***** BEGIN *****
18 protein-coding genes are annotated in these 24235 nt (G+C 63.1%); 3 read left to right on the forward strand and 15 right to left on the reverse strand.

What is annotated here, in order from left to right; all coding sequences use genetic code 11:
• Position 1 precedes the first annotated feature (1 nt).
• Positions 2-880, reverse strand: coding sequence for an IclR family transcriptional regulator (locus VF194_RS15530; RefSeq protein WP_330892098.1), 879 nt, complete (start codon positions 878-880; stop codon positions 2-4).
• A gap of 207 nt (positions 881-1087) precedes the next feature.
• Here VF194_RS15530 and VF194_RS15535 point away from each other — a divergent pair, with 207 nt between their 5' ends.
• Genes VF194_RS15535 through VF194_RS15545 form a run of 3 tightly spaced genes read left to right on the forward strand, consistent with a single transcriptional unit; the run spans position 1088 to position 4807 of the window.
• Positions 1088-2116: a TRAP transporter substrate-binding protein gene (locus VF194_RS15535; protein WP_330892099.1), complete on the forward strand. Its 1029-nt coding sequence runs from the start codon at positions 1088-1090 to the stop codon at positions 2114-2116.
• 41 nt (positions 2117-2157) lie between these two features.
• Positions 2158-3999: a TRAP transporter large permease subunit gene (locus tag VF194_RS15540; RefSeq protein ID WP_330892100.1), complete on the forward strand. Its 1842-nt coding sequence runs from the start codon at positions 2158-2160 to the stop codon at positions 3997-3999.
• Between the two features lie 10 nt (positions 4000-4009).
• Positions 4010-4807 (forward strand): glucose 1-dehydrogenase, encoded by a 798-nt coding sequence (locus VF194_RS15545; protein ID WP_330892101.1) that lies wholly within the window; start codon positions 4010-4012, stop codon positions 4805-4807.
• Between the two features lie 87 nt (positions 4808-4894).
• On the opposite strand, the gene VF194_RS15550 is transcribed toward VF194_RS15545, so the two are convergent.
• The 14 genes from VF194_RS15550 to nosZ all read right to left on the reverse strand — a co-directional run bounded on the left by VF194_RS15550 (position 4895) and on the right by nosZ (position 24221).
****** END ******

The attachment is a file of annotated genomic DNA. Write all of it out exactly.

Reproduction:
18 protein-coding genes are annotated in these 24235 nt (G+C 63.1%); 3 read left to right on the forward strand and 15 right to left on the reverse strand.

What is annotated here, in order from left to right; all coding sequences use genetic code 11:
• Position 1 precedes the first annotated feature (1 nt).
• Positions 2-880, reverse strand: coding sequence for an IclR family transcriptional regulator (locus VF194_RS15530; RefSeq protein WP_330892098.1), 879 nt, complete (start codon positions 878-880; stop codon positions 2-4).
• A gap of 207 nt (positions 881-1087) precedes the next feature.
• Here VF194_RS15530 and VF194_RS15535 point away from each other — a divergent pair, with 207 nt between their 5' ends.
• Genes VF194_RS15535 through VF194_RS15545 form a run of 3 tightly spaced genes read left to right on the forward strand, consistent with a single transcriptional unit; the run spans position 1088 to position 4807 of the window.
• Positions 1088-2116: a TRAP transporter substrate-binding protein gene (locus VF194_RS15535; protein WP_330892099.1), complete on the forward strand. Its 1029-nt coding sequence runs from the start codon at positions 1088-1090 to the stop codon at positions 2114-2116.
• 41 nt (positions 2117-2157) lie between these two features.
• Positions 2158-3999: a TRAP transporter large permease subunit gene (locus tag VF194_RS15540; RefSeq protein ID WP_330892100.1), complete on the forward strand. Its 1842-nt coding sequence runs from the start codon at positions 2158-2160 to the stop codon at positions 3997-3999.
• Between the two features lie 10 nt (positions 4000-4009).
• Positions 4010-4807 (forward strand): glucose 1-dehydrogenase, encoded by a 798-nt coding sequence (locus VF194_RS15545; protein ID WP_330892101.1) that lies wholly within the window; start codon positions 4010-4012, stop codon positions 4805-4807.
• Between the two features lie 87 nt (positions 4808-4894).
• On the opposite strand, the gene VF194_RS15550 is transcribed toward VF194_RS15545, so the two are convergent.
• The 14 genes from VF194_RS15550 to nosZ all read right to left on the reverse strand — a co-directional run bounded on the left by VF194_RS15550 (position 4895) and on the right by nosZ (position 24221).